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8-Parter Project: The Nature of the Ensemble

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So, having thought about how different types of song persona play out in a mixed 8-part ensemble, it is time to think about the nature of that ensemble, in the first instance with a single-persona song. The process of revisiting my chart of ‘Ferry Cross the Mersey’ from 2008 (coming soon to Sheet Music Plus) has got me reflecting on how an SSAATTBB group (or SATB divisi as it turns out easier to say in conversation) is quite a different animal from combined male and female barbershop ensembles, whether quartet or chorus.

Back in 2008 I was clearly thinking about SSAATTBB for this chart, and it is interesting to see how certain decisions I made back then signal it very clearly. In the process of revising it, I have deliberately chosen to recraft for combined barbershop groups, and this post articulates some of the ways in which the two formats of 8-part group differ. A later post will go on to reflect on balance and voicing.

The most obvious difference is in the relationships between the ranges across the ensemble. As the nomenclature suggests, each pair of parts in an SATB divisi group occupy a similar range, with the first of each pair typically sitting in a slightly higher tessitura: they’d be happy working together at the same pitch, but any time there’s a division, it’s clear which will usually take the higher note. There is overlap between the ranges of each voice-type (the altos’ higher notes are higher than the sopranos’ lower notes etc) but there is generally a clear sense of stratification: you wouldn’t normally voice a chord with, say, tenors below basses unless there was a particular reason to do so arising from voice-leading or melodic material.

Barbershop ensembles have very different relationships. Within each set of four voices, the middle two usually operate in largely the same pitch area, constantly overlapping, with tenor and bass largely remaining above and below. In some cases, this has a significant impact on the ranges they occupy. Female lead lies significantly lower than soprano 2, and male tenor lies rather higher than tenor 1 in SATB-world.

When I first encountered barbershop, I had been primarily singing soprano 2 hitherto and literally could not reach the bottom end of a lot of the lead lines as they were presented. One of the things barbershop has given me is access to that entire lower register which I had never needed in genres which outsourced all the lower notes to the blokes.

There is also a lot more overlap between the total ranges typically inhabited by male and female barbershop ensembles than there is in the more stratified SATB world. This is why female basses make good leads, and male tenors make good baritones, in mixed quartets. This overlap in the middle is something that can present challenges for 8-part textures, which I will be getting my teeth into in various ways as this project progresses.

But it also presents opportunities for interesting colours and textures you might not otherwise think to explore. I can see in my 2008 self a fascination with combinations in this overlap zone that harks back to things I was doing in the composition folio I produced for my undergraduate music degree.

These differences in range relationships also entail differences in vocal behaviour. Probably the most striking of these is the propensity of male barbershop tenors to sing primarily in falsetto. More subtle, but nonetheless significant is the way that lead and baritone, while operating in basically the same range, have very different approaches to projection, aiming respectively to cut through the texture and meld into it.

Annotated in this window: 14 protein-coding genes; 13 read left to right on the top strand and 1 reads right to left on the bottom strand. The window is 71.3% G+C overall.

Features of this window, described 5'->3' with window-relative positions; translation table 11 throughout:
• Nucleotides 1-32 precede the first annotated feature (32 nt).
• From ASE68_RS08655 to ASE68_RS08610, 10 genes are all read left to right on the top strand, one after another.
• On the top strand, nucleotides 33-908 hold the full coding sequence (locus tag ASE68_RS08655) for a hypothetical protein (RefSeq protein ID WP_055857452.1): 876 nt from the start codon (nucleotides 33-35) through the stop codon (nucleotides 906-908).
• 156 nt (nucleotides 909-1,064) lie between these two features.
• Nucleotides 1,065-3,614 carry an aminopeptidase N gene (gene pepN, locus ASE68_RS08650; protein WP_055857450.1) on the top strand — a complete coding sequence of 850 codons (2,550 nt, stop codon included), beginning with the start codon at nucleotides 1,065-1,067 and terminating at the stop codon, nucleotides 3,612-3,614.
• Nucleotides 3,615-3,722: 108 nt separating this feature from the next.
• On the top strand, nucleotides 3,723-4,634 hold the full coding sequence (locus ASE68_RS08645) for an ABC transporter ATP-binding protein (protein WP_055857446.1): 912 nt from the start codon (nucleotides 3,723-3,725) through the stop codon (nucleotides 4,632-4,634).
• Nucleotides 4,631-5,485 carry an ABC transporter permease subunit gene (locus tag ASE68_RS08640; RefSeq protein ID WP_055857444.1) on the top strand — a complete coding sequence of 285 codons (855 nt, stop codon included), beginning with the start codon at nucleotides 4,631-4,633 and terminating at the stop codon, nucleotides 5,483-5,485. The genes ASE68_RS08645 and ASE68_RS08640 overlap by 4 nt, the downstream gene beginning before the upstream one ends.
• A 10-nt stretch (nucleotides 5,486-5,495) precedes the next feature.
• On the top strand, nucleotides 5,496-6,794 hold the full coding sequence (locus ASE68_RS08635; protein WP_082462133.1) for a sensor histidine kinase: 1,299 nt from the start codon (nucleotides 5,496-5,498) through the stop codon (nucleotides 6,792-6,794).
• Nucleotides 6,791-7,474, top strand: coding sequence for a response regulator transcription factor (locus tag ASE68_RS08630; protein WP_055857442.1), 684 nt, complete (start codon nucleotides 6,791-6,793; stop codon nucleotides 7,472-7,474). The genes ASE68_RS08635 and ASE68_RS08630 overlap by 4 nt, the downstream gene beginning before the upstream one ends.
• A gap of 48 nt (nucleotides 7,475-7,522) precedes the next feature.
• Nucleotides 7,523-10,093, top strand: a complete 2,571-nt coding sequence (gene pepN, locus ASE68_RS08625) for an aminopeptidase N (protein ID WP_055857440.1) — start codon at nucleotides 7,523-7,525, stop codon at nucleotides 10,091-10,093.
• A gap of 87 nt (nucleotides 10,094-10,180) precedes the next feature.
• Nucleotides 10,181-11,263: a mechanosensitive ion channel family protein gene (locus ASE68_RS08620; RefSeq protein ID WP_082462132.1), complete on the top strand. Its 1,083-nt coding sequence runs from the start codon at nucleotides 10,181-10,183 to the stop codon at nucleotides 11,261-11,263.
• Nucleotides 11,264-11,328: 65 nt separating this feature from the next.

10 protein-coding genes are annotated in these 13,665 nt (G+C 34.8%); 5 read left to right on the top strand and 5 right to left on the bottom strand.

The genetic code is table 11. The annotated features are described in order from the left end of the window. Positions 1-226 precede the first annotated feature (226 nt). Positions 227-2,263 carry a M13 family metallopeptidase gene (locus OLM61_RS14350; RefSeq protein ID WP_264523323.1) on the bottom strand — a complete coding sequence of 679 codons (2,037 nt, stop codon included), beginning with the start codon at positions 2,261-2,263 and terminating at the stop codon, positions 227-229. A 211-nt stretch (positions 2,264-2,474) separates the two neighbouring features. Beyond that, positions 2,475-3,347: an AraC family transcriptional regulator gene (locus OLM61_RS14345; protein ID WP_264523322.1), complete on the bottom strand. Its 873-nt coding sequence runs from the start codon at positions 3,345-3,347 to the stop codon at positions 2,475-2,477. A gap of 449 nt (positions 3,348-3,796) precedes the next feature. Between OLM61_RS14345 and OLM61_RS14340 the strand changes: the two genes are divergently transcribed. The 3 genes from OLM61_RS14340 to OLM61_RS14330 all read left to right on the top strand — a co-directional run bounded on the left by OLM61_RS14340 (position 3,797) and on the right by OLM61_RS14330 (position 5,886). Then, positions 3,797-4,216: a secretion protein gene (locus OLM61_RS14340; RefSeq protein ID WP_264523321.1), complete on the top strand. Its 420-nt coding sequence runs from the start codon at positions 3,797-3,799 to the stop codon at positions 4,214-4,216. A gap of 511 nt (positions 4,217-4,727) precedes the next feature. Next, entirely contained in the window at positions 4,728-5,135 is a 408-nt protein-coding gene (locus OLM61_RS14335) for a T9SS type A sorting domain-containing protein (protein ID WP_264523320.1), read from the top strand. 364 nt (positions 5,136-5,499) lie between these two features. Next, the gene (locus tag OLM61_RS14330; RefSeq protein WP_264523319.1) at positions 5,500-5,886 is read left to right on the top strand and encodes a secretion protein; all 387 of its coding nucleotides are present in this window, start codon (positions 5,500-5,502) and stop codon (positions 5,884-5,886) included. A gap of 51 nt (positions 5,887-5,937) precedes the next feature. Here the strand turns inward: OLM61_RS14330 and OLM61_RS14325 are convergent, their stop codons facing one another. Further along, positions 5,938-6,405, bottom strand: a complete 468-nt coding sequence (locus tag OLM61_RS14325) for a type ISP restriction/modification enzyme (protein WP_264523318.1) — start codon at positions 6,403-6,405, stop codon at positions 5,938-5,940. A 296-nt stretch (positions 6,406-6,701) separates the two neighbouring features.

One of the ways I could tell I was thinking about SSAATTBB groups when I first arranged ‘Ferry’ was that I’d given the opening melody to A1 and T1 at unison, with the sopranos duetting above. There’s no way you’d give an opening melody to a barbershop baritone, then expect the lead to play in the background with the tenor, not if you wanted the texture to balance well without lots of intervention, whereas it makes much more sense to give primary thematic material to the first alto, with the sopranos working as a team above.

I’ve framed this as vocal behaviour, but of course in chorus contexts it’s also about balance. You tend to have smaller bari and tenor sections than lead and bass, and this always impacts on balance. But I would argue that you populate a chorus like that in order to secure the balance you want from the vocal behaviours implicit in the part roles. A quartet has an equal number of people on every part, but still operates within the conventions of the cone of sound. (And conversely, people who have both choral and barbershop experience change how they use their voices as they switch between genre contexts.)

Most of my changes to the 2008 chart have been about recasting SSAATTBB material for combined barbershop ensembles. (There have been a few other tweaks just to improve things, but in general I’m quite impressed by my past self – I had some imaginative ideas back then!) My feeling after the revision process is that both male and female bass parts still display their heritage as B2 and A2 respectively. The male part feels low for a regular bass line – it inhabits the lower end of the total bass range, while the male bari (also on the lowish side for a bari part) covers the upper end in the manner of B1. The female bass is less foundational than she would need to be without the male voices underneath, and plays more of a role in the harmonic fill.

But I think they’re still realistically within the universe of possibilities for people accustomed to taking these roles. If they approach the line using their voices as they are in the habit of doing, the music should make sense.

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